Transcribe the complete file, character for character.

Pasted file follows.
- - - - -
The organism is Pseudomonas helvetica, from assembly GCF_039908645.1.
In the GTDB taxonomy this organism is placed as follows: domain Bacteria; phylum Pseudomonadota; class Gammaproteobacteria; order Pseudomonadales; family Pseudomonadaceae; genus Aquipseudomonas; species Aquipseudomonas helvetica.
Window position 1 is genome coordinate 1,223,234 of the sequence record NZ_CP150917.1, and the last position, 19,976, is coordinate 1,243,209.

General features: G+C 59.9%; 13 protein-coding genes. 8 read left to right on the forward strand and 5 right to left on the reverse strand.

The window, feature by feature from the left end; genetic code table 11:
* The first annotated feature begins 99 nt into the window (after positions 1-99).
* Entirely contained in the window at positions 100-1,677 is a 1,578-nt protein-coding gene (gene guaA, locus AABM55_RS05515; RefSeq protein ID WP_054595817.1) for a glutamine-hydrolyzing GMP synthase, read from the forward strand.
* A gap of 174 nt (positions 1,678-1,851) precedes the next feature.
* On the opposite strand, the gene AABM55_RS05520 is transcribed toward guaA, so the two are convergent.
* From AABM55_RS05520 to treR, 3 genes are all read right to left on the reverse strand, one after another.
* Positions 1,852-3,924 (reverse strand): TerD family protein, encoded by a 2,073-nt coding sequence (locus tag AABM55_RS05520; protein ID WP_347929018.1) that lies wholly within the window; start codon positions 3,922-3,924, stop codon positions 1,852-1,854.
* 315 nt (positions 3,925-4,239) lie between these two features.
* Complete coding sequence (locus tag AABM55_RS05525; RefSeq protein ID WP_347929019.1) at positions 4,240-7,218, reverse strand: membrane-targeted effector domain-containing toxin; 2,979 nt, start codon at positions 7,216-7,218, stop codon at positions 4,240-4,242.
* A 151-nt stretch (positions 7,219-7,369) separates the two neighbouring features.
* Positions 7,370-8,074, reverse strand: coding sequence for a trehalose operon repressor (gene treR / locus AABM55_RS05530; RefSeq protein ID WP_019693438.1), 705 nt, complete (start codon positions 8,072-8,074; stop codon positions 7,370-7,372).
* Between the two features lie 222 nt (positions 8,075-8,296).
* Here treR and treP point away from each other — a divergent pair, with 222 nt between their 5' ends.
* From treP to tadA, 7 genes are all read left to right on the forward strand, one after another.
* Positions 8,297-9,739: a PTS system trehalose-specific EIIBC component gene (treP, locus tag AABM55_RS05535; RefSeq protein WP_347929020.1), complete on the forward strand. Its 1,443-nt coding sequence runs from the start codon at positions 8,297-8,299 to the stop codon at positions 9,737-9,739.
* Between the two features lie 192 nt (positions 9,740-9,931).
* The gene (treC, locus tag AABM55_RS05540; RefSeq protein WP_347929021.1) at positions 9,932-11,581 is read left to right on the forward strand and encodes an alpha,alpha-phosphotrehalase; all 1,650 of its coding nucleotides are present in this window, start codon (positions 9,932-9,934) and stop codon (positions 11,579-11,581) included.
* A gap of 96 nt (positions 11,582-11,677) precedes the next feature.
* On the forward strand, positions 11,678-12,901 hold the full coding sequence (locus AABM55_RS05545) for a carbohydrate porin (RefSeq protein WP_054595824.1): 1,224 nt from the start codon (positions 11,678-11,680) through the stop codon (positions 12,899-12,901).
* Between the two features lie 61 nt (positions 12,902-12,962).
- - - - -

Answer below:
The organism is Pseudomonas helvetica, from assembly GCF_039908645.1.
In the GTDB taxonomy this organism is placed as follows: domain Bacteria; phylum Pseudomonadota; class Gammaproteobacteria; order Pseudomonadales; family Pseudomonadaceae; genus Aquipseudomonas; species Aquipseudomonas helvetica.
Window position 1 is genome coordinate 1,223,234 of the sequence record NZ_CP150917.1, and the last position, 19,976, is coordinate 1,243,209.

General features: G+C 59.9%; 13 protein-coding genes. 8 read left to right on the forward strand and 5 right to left on the reverse strand.

The window, feature by feature from the left end; genetic code table 11:
* The first annotated feature begins 99 nt into the window (after positions 1-99).
* Entirely contained in the window at positions 100-1,677 is a 1,578-nt protein-coding gene (gene guaA, locus AABM55_RS05515; RefSeq protein ID WP_054595817.1) for a glutamine-hydrolyzing GMP synthase, read from the forward strand.
* A gap of 174 nt (positions 1,678-1,851) precedes the next feature.
* On the opposite strand, the gene AABM55_RS05520 is transcribed toward guaA, so the two are convergent.
* From AABM55_RS05520 to treR, 3 genes are all read right to left on the reverse strand, one after another.
* Positions 1,852-3,924 (reverse strand): TerD family protein, encoded by a 2,073-nt coding sequence (locus tag AABM55_RS05520; protein ID WP_347929018.1) that lies wholly within the window; start codon positions 3,922-3,924, stop codon positions 1,852-1,854.
* 315 nt (positions 3,925-4,239) lie between these two features.
* Complete coding sequence (locus tag AABM55_RS05525; RefSeq protein ID WP_347929019.1) at positions 4,240-7,218, reverse strand: membrane-targeted effector domain-containing toxin; 2,979 nt, start codon at positions 7,216-7,218, stop codon at positions 4,240-4,242.
* A 151-nt stretch (positions 7,219-7,369) separates the two neighbouring features.
* Positions 7,370-8,074, reverse strand: coding sequence for a trehalose operon repressor (gene treR / locus AABM55_RS05530; RefSeq protein ID WP_019693438.1), 705 nt, complete (start codon positions 8,072-8,074; stop codon positions 7,370-7,372).
* Between the two features lie 222 nt (positions 8,075-8,296).
* Here treR and treP point away from each other — a divergent pair, with 222 nt between their 5' ends.
* From treP to tadA, 7 genes are all read left to right on the forward strand, one after another.
* Positions 8,297-9,739: a PTS system trehalose-specific EIIBC component gene (treP, locus tag AABM55_RS05535; RefSeq protein WP_347929020.1), complete on the forward strand. Its 1,443-nt coding sequence runs from the start codon at positions 8,297-8,299 to the stop codon at positions 9,737-9,739.
* Between the two features lie 192 nt (positions 9,740-9,931).
* The gene (treC, locus tag AABM55_RS05540; RefSeq protein WP_347929021.1) at positions 9,932-11,581 is read left to right on the forward strand and encodes an alpha,alpha-phosphotrehalase; all 1,650 of its coding nucleotides are present in this window, start codon (positions 9,932-9,934) and stop codon (positions 11,579-11,581) included.
* A gap of 96 nt (positions 11,582-11,677) precedes the next feature.
* On the forward strand, positions 11,678-12,901 hold the full coding sequence (locus AABM55_RS05545) for a carbohydrate porin (RefSeq protein WP_054595824.1): 1,224 nt from the start codon (positions 11,678-11,680) through the stop codon (positions 12,899-12,901).
* Between the two features lie 61 nt (positions 12,902-12,962).